Defensively, Posey has more than held his own. His career 33% caught stealing percentage is 5 points higher than league average for the years he's played and his 121 Defensive Runs Saved rank third behind Yadi Molina and Russel Martin for the most since 2000. In fact, Posey would surely have more than just one Gold Glove if it wasn't for Molina's stranglehold on the award in the NL since 2009.


So Posey has been solid on defense, has as many All-Star appearances as Mauer (6) and taken home every trophy one could take home. You could also argue he was robbed of nearly a full 'peak' year in 2011 when he only managed 45 games due to that horrific leg injury at home plate.


Maybe he is the guy to buck conventional HoF voter logic.


Except, outside of 2012, Posey’s offensive performance has been more ‘All Star’ level than ‘Hall of Fame’. Posey does rank 15th among catchers in JAWS, but given there are only 16 backstops currently enshrined in Cooperstown the ranking isn’t all that impressive compared to, say, right fielders (25 total electees).


Posey’s WAR7 (total bWAR in Posey’s best seven seasons) places him 9th among backstops all-time which gets him a bit closer, but in his remaining four seasons he’s only managed 5.2 bWAR or 1.3 per season (2.0 bWAR is considered “replacement” level). When Posey has been good, he's been a borderline HoFer. When he hasn't been good, he's been pedestrian.


In a lot of ways, Posey’s career reminds me a lot of Thurman Munson, the former Yankees catcher who's career was tragically cut short when he died in a plane crash during the 1979 MLB season. Munson also won a ROY, MVP and multiple Word Series titles with the Yankees over an 11 year career, albeit one which was over way too soon.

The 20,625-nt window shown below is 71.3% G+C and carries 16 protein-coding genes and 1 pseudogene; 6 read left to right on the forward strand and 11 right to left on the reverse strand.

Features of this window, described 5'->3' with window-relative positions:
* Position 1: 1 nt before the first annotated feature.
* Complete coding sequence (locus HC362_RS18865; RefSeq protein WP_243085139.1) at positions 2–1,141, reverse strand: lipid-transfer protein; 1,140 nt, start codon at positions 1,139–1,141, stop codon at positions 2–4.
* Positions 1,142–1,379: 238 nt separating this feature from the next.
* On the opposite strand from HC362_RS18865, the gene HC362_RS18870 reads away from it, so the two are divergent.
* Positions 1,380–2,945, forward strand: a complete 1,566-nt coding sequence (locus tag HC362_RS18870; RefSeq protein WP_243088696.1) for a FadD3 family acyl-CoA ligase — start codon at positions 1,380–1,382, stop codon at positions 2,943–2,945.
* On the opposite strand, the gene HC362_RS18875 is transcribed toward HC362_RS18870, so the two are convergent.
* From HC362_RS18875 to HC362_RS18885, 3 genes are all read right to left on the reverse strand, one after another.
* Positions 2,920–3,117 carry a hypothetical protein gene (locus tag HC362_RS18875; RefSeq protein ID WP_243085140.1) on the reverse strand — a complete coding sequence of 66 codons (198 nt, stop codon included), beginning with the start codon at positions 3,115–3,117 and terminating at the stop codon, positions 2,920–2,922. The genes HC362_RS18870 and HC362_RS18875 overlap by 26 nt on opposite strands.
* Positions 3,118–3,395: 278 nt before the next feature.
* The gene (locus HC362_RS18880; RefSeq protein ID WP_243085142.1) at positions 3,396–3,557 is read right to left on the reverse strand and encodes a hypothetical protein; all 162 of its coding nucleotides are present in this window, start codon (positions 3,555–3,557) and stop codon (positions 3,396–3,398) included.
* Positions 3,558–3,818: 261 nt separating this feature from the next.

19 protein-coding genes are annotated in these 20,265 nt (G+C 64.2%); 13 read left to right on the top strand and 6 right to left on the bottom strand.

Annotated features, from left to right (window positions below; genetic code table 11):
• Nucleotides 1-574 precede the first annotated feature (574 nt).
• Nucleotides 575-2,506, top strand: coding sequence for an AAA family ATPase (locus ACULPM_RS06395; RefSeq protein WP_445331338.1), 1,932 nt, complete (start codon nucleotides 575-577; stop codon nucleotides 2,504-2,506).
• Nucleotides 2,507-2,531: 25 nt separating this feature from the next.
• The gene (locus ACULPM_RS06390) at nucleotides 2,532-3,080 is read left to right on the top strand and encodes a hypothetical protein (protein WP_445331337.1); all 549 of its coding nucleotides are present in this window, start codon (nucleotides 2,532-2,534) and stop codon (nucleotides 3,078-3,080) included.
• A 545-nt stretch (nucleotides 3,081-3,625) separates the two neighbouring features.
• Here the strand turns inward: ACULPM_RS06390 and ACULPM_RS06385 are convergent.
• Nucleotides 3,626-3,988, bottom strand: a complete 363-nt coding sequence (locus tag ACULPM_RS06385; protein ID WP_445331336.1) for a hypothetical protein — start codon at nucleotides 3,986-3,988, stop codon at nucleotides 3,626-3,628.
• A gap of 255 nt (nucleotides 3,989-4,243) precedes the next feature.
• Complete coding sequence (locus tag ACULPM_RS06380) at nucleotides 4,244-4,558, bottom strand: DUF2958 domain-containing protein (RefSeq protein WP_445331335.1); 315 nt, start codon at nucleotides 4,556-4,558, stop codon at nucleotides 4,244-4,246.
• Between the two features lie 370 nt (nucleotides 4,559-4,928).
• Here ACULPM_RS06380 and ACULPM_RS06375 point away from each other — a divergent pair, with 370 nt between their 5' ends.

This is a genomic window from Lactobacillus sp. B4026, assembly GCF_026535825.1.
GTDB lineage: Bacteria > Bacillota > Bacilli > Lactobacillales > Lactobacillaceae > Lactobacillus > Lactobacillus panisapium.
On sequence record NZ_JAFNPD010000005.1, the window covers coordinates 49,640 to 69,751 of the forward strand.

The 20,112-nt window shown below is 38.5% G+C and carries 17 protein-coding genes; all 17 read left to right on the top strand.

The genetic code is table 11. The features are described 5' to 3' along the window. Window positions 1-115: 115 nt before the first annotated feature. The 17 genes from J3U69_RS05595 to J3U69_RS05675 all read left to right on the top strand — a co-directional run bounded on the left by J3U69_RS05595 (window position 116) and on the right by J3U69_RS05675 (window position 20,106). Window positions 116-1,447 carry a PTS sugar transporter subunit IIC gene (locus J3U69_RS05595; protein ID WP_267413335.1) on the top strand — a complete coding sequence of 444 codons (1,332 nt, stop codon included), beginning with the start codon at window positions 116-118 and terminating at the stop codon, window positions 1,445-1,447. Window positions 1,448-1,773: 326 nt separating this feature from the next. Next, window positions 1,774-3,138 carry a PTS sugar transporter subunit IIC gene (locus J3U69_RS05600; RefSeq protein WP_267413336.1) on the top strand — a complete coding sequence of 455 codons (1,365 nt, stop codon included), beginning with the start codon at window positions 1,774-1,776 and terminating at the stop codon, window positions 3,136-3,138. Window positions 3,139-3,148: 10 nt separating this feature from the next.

Look at Posey and Munson's careers and you'll see a very similar story:

Munson holds a slight edge in bWAR and counting stats, whereas Posey has a better slash line today. I think if Buster plays a few more seasons, these things will even out and their final career numbers could end up being even closer. If Munson was not elected to the Hall, with his untimely death cutting his career short, I question whether or not Posey can make his case if he plays more years and has similar statistics. The man Yankees fans called 'Tugboat' never received more than 15.5% in his time on the ballot and the BBWWA is usually loathe to make an exception for a player who looks strikingly similar to one they've already denied years prior.


It stands to reason Posey will likely face a similar uphill battle.


Buster Posey’s peak was certainly Hall worthy but besides his Peak7, his career has barely moved the needle in terms of resume building. For as much hardware as he owns over his career in just 11 seasons, he lacks the necessary counting stats in things like base hits, home runs and RBI to get noticed on a HoF ballot which will always contain 15 to 20 other really good players.


For baseball fans who followed the sport in the 2010s up to today, it might sound odd when we say squarely that Buster Posey is NOT going to be a Hall of Famer. For a player who accomplished so much in his first five seasons, at one point he simply felt like a lock due to his dream beginning at an offensively challenged position. But Posey hasn’t done enough in the years since 2015 to build even a marginal case. If anything, he's gone in the wrong direction, barely being below replacement level outside of his Peak7 years.


Buster Posey will go down in MLB history as one of only a handful of catchers to win an MVP award and a batting title. And he will likely be among the even fewer to do so and not make the Hall. He will be remembered as a three-time World Series Champion with the Giants. And he will be remembered for an unbelievable MVP season in 2012. But barring a never before seen career resurgence at age 34, Buster Posey will not be giving a speech in Cooperstown.


Verdict?


Buster Posey: Hall of “Pretty Darn Good Before Age 30”


Got a player you'd like to see get the Hall of Fame: Yea or Nay - treatment? Email us at 3playpodcast@gmail.com and we'll tackle their case in an upcoming article.

Thanks for reading!